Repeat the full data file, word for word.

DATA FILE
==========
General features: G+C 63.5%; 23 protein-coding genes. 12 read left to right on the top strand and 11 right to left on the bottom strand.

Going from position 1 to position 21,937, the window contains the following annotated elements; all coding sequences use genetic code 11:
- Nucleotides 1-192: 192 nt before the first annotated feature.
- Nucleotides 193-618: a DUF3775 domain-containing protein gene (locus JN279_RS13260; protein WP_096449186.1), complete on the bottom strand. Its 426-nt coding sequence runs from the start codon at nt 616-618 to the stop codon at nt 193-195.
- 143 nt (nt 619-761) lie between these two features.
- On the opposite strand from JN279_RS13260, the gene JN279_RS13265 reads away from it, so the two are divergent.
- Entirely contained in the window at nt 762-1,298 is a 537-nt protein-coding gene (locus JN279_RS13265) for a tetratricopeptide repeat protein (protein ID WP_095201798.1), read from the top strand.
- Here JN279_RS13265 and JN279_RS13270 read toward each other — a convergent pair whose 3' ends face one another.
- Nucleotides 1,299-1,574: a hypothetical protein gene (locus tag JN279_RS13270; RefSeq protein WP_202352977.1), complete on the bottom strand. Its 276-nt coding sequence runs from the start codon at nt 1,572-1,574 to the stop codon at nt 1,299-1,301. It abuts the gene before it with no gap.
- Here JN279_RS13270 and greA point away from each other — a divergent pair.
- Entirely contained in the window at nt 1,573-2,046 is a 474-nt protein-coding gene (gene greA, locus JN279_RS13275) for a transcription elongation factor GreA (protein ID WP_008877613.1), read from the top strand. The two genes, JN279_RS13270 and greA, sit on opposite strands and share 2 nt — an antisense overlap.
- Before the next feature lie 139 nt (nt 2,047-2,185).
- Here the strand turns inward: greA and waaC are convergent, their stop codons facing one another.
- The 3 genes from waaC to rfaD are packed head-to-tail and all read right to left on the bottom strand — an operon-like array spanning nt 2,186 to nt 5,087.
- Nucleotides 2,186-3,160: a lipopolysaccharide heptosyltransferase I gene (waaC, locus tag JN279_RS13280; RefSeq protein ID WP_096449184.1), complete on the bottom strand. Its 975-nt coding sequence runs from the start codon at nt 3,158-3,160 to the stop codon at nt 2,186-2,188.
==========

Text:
General features: G+C 63.5%; 23 protein-coding genes. 12 read left to right on the top strand and 11 right to left on the bottom strand.

Going from position 1 to position 21,937, the window contains the following annotated elements; all coding sequences use genetic code 11:
- Nucleotides 1-192: 192 nt before the first annotated feature.
- Nucleotides 193-618: a DUF3775 domain-containing protein gene (locus JN279_RS13260; protein WP_096449186.1), complete on the bottom strand. Its 426-nt coding sequence runs from the start codon at nt 616-618 to the stop codon at nt 193-195.
- 143 nt (nt 619-761) lie between these two features.
- On the opposite strand from JN279_RS13260, the gene JN279_RS13265 reads away from it, so the two are divergent.
- Entirely contained in the window at nt 762-1,298 is a 537-nt protein-coding gene (locus JN279_RS13265) for a tetratricopeptide repeat protein (protein ID WP_095201798.1), read from the top strand.
- Here JN279_RS13265 and JN279_RS13270 read toward each other — a convergent pair whose 3' ends face one another.
- Nucleotides 1,299-1,574: a hypothetical protein gene (locus tag JN279_RS13270; RefSeq protein WP_202352977.1), complete on the bottom strand. Its 276-nt coding sequence runs from the start codon at nt 1,572-1,574 to the stop codon at nt 1,299-1,301. It abuts the gene before it with no gap.
- Here JN279_RS13270 and greA point away from each other — a divergent pair.
- Entirely contained in the window at nt 1,573-2,046 is a 474-nt protein-coding gene (gene greA, locus JN279_RS13275) for a transcription elongation factor GreA (protein ID WP_008877613.1), read from the top strand. The two genes, JN279_RS13270 and greA, sit on opposite strands and share 2 nt — an antisense overlap.
- Before the next feature lie 139 nt (nt 2,047-2,185).
- Here the strand turns inward: greA and waaC are convergent, their stop codons facing one another.
- The 3 genes from waaC to rfaD are packed head-to-tail and all read right to left on the bottom strand — an operon-like array spanning nt 2,186 to nt 5,087.
- Nucleotides 2,186-3,160: a lipopolysaccharide heptosyltransferase I gene (waaC, locus tag JN279_RS13280; RefSeq protein ID WP_096449184.1), complete on the bottom strand. Its 975-nt coding sequence runs from the start codon at nt 3,158-3,160 to the stop codon at nt 2,186-2,188.